I really enjoy the strip format, so I wouldn’t move away from it with Grunts unless there was a good reason to do so. I think it’s an underutilized format nowadays, especially when you consider that the vast majority of the comics using the strip style use a three or four panel newspaper joke strip format. That’s all well and good, but there’s a lot more that can be done with a horizontal page structure than just “set up-set up-set up-punchline,” and in Grunts I’ve tried to explore some of those possibilities.
What are your thoughts on the growth of digital comics in the last couple of years? Are you an iPad or tablet user yourself and what do you think of them as a medium for reading and even producing comics?
JM: Love it. I don’t have a tablet, so I don’t read many comics digitally other than webcomics, but I think the growth of digital comics can only be positive for the medium as a whole. There are less than 3000 comic shops in North America, and about ten of them are in my home town of Edmonton, Alberta. There are huge swathes of the North American market that don’t have physical shops, and so they have to rely on the internet to either order physical comics from shops or read digitally, so from an accessibility standpoint the development of digital comics could prove to be very powerful.
What I’m most interested in seeing is how the continued development of digital comics influences the types of material that are being produced. The direct market is buried under superhero monthlies. While superheroes are certainly a worthwhile genre and have a lot of cache in popular culture in general, it can be tough to find things to read if your interests lie elsewhere. I’m lucky enough to have a local shop which heavily stocks non-superhero books, so on any given day I can go down to the store and pick out a western, a war comic, a noir thriller, or any number of other titles that don’t centre around superpowered people in capes. What really interests me about digital comics is how the representation of genres could shift. Print publishers tend to be reluctant to touch westerns, for example, but with less overhead and start-up costs, maybe they’ll get big in the digital comics scene. The same could be said for any number of other genres. Stuff like that is really intriguing to me, and something I’ll be keeping an eye on.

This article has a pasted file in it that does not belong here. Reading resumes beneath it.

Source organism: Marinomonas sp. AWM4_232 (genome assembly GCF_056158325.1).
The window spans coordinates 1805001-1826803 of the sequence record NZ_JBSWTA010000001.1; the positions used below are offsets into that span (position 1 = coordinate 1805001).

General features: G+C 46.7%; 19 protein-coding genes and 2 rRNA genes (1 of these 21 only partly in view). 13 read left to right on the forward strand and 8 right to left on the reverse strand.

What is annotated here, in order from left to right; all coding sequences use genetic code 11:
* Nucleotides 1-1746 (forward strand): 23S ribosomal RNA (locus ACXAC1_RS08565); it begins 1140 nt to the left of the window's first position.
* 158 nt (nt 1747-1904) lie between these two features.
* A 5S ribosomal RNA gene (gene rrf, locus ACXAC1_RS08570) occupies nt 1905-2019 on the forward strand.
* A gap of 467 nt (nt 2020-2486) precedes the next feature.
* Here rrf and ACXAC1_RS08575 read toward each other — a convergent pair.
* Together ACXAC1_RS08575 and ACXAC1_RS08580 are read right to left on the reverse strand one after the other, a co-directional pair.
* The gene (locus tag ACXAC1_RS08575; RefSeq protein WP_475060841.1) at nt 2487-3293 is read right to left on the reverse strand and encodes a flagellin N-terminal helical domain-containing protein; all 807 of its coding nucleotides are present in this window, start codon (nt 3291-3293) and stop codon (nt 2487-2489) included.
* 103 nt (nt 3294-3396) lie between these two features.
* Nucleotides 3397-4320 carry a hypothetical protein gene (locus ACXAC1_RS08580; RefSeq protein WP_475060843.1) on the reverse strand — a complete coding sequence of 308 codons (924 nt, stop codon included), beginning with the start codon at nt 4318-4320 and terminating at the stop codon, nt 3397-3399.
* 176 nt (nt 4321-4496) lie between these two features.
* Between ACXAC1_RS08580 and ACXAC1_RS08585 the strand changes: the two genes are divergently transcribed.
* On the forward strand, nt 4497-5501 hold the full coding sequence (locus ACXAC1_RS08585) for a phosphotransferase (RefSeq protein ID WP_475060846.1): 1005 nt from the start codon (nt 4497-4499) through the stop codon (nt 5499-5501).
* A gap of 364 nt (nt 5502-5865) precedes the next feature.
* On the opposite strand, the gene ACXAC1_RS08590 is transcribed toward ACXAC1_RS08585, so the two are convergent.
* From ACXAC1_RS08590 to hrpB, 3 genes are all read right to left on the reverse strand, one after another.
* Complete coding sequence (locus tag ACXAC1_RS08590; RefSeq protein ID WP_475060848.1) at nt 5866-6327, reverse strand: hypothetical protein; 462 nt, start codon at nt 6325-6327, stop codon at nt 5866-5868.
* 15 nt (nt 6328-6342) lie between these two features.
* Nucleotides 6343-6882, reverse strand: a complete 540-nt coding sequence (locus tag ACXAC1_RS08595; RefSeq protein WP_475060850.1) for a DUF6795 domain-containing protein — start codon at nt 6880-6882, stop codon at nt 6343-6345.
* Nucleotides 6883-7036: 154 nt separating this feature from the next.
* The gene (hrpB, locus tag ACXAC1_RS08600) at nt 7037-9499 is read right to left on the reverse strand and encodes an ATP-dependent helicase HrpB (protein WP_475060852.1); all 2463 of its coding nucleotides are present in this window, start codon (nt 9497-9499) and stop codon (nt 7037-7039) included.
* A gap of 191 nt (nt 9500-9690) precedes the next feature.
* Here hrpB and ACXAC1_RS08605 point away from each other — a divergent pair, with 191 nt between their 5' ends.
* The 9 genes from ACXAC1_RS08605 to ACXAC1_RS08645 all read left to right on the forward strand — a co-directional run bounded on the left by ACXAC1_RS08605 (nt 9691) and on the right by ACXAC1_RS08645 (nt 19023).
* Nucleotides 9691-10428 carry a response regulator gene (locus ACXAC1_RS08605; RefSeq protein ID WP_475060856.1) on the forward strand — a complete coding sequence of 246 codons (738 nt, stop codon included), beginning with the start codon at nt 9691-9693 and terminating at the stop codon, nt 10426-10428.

You’ve had plenty of experience of releasing you web comic ‘Heat’ online, but how would you like to see Grunts develop, perhaps on new platforms like the iPad? Any plans to develop any of your other titles going forward or is it all about Grunts at the moment?
JM: Grunts will definitely be released on the iPad, as well as other tablet devices, cell phones, computers, and anything else that runs apps. So, at the current rate of technology, Grunts will probably be available on your toaster in a few years.
Releasing HEAT online, as well as a few previous projects, has been a great experience for me. I think nowadays the web is the best place for artists to cut their teeth, because it forces you to draw. There’s a group of artists in Edmonton (opendoorcomics.com) that meet frequently to talk shop, and one of the major stumbling blocks for a lot of people is simply getting pages done and moving on to the next. Working on webcomics really taught me that at a certain point you just have to call a page done and move on. Maybe there are things about it you don’t like, or even hate. Maybe you’re horrified at the thought of posting it. But do it anyway! Learn from it, and apply that to the next page. The first HEAT pages are awful when you compare them to the stuff I’m doing now, but posting them, getting feedback, and just knowing that there was an audience out there who was enjoying what I was creating was a great motivating factor to keep working hard and improving.
I guess that kind of also answers your question about whether it’s all Grunts. I self-published a HEAT trade paperback in 2011 and am nearing completion of the second trade collection, which I’m hoping to have ready for release in the spring/summer of 2013. I have no plans on stopping work on HEAT anytime soon, as it’s a ton of fun, but I also have a lot of other ideas that I want to try to do something with. I don’t have anything else in the works with MoonShot or any other publishers, but I have a couple of projects in particular that I’d really like to get off the ground. And hey, if Grunts does well, I’m not opposed to drawing more squat, dumpy men committing ultraviolence on each other.